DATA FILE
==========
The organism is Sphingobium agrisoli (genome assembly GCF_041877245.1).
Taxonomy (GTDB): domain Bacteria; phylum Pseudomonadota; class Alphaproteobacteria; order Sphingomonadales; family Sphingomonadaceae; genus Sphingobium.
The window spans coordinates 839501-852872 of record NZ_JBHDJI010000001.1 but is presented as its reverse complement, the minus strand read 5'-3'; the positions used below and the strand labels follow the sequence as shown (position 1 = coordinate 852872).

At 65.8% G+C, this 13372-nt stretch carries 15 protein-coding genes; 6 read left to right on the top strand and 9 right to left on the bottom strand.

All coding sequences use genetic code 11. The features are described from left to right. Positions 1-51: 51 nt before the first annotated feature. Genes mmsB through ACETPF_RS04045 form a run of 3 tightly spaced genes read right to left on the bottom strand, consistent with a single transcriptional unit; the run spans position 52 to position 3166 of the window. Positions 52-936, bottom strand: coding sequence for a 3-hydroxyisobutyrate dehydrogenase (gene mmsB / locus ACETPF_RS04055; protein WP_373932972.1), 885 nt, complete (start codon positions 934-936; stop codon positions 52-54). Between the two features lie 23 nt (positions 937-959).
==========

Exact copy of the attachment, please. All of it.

The organism is Sphingobium agrisoli (genome assembly GCF_041877245.1).
Taxonomy (GTDB): domain Bacteria; phylum Pseudomonadota; class Alphaproteobacteria; order Sphingomonadales; family Sphingomonadaceae; genus Sphingobium.
The window spans coordinates 839501-852872 of record NZ_JBHDJI010000001.1 but is presented as its reverse complement, the minus strand read 5'-3'; the positions used below and the strand labels follow the sequence as shown (position 1 = coordinate 852872).

At 65.8% G+C, this 13372-nt stretch carries 15 protein-coding genes; 6 read left to right on the top strand and 9 right to left on the bottom strand.

All coding sequences use genetic code 11. The features are described from left to right. Positions 1-51: 51 nt before the first annotated feature. Genes mmsB through ACETPF_RS04045 form a run of 3 tightly spaced genes read right to left on the bottom strand, consistent with a single transcriptional unit; the run spans position 52 to position 3166 of the window. Positions 52-936, bottom strand: coding sequence for a 3-hydroxyisobutyrate dehydrogenase (gene mmsB / locus ACETPF_RS04055; protein WP_373932972.1), 885 nt, complete (start codon positions 934-936; stop codon positions 52-54). Between the two features lie 23 nt (positions 937-959).